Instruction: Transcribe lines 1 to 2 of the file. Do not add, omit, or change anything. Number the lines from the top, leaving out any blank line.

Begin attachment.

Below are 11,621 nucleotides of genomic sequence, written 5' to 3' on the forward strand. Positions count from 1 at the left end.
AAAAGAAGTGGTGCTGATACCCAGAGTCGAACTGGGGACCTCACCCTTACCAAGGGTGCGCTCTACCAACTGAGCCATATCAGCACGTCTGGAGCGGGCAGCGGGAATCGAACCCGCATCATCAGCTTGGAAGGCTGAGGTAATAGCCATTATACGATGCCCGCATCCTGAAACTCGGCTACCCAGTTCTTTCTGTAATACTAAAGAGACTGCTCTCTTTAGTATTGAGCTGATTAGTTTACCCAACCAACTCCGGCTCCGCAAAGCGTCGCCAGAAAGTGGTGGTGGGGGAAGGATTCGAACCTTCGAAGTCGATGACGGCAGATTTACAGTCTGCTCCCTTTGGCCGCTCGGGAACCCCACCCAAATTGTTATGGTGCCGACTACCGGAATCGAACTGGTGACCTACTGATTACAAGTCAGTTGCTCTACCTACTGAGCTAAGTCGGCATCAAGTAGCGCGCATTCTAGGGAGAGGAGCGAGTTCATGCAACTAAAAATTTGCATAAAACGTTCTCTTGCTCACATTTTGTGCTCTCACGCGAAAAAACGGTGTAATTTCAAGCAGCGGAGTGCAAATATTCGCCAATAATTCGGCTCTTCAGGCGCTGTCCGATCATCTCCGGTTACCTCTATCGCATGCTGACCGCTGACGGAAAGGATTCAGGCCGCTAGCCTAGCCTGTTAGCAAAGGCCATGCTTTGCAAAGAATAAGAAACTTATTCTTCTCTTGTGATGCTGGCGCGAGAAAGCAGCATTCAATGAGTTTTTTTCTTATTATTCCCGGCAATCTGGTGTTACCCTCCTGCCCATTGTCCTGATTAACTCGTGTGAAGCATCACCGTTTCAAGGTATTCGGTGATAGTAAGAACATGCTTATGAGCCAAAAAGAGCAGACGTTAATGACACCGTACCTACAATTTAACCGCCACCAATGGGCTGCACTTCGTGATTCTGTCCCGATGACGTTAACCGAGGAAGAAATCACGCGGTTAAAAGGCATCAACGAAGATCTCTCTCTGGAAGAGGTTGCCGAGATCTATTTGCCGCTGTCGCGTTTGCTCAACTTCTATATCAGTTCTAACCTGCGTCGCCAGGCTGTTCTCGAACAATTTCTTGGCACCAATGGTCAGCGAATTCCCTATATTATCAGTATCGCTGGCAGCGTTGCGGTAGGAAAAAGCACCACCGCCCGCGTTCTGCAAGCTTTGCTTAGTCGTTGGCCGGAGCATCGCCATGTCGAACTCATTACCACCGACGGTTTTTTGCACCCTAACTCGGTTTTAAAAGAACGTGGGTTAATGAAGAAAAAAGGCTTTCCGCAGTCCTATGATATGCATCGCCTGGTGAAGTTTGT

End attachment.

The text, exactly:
Below are 11,621 nucleotides of genomic sequence, written 5' to 3' on the forward strand. Positions count from 1 at the left end.
AAAAGAAGTGGTGCTGATACCCAGAGTCGAACTGGGGACCTCACCCTTACCAAGGGTGCGCTCTACCAACTGAGCCATATCAGCACGTCTGGAGCGGGCAGCGGGAATCGAACCCGCATCATCAGCTTGGAAGGCTGAGGTAATAGCCATTATACGATGCCCGCATCCTGAAACTCGGCTACCCAGTTCTTTCTGTAATACTAAAGAGACTGCTCTCTTTAGTATTGAGCTGATTAGTTTACCCAACCAACTCCGGCTCCGCAAAGCGTCGCCAGAAAGTGGTGGTGGGGGAAGGATTCGAACCTTCGAAGTCGATGACGGCAGATTTACAGTCTGCTCCCTTTGGCCGCTCGGGAACCCCACCCAAATTGTTATGGTGCCGACTACCGGAATCGAACTGGTGACCTACTGATTACAAGTCAGTTGCTCTACCTACTGAGCTAAGTCGGCATCAAGTAGCGCGCATTCTAGGGAGAGGAGCGAGTTCATGCAACTAAAAATTTGCATAAAACGTTCTCTTGCTCACATTTTGTGCTCTCACGCGAAAAAACGGTGTAATTTCAAGCAGCGGAGTGCAAATATTCGCCAATAATTCGGCTCTTCAGGCGCTGTCCGATCATCTCCGGTTACCTCTATCGCATGCTGACCGCTGACGGAAAGGATTCAGGCCGCTAGCCTAGCCTGTTAGCAAAGGCCATGCTTTGCAAAGAATAAGAAACTTATTCTTCTCTTGTGATGCTGGCGCGAGAAAGCAGCATTCAATGAGTTTTTTTCTTATTATTCCCGGCAATCTGGTGTTACCCTCCTGCCCATTGTCCTGATTAACTCGTGTGAAGCATCACCGTTTCAAGGTATTCGGTGATAGTAAGAACATGCTTATGAGCCAAAAAGAGCAGACGTTAATGACACCGTACCTACAATTTAACCGCCACCAATGGGCTGCACTTCGTGATTCTGTCCCGATGACGTTAACCGAGGAAGAAATCACGCGGTTAAAAGGCATCAACGAAGATCTCTCTCTGGAAGAGGTTGCCGAGATCTATTTGCCGCTGTCGCGTTTGCTCAACTTCTATATCAGTTCTAACCTGCGTCGCCAGGCTGTTCTCGAACAATTTCTTGGCACCAATGGTCAGCGAATTCCCTATATTATCAGTATCGCTGGCAGCGTTGCGGTAGGAAAAAGCACCACCGCCCGCGTTCTGCAAGCTTTGCTTAGTCGTTGGCCGGAGCATCGCCATGTCGAACTCATTACCACCGACGGTTTTTTGCACCCTAACTCGGTTTTAAAAGAACGTGGGTTAATGAAGAAAAAAGGCTTTCCGCAGTCCTATGATATGCATCGCCTGGTGAAGTTTGT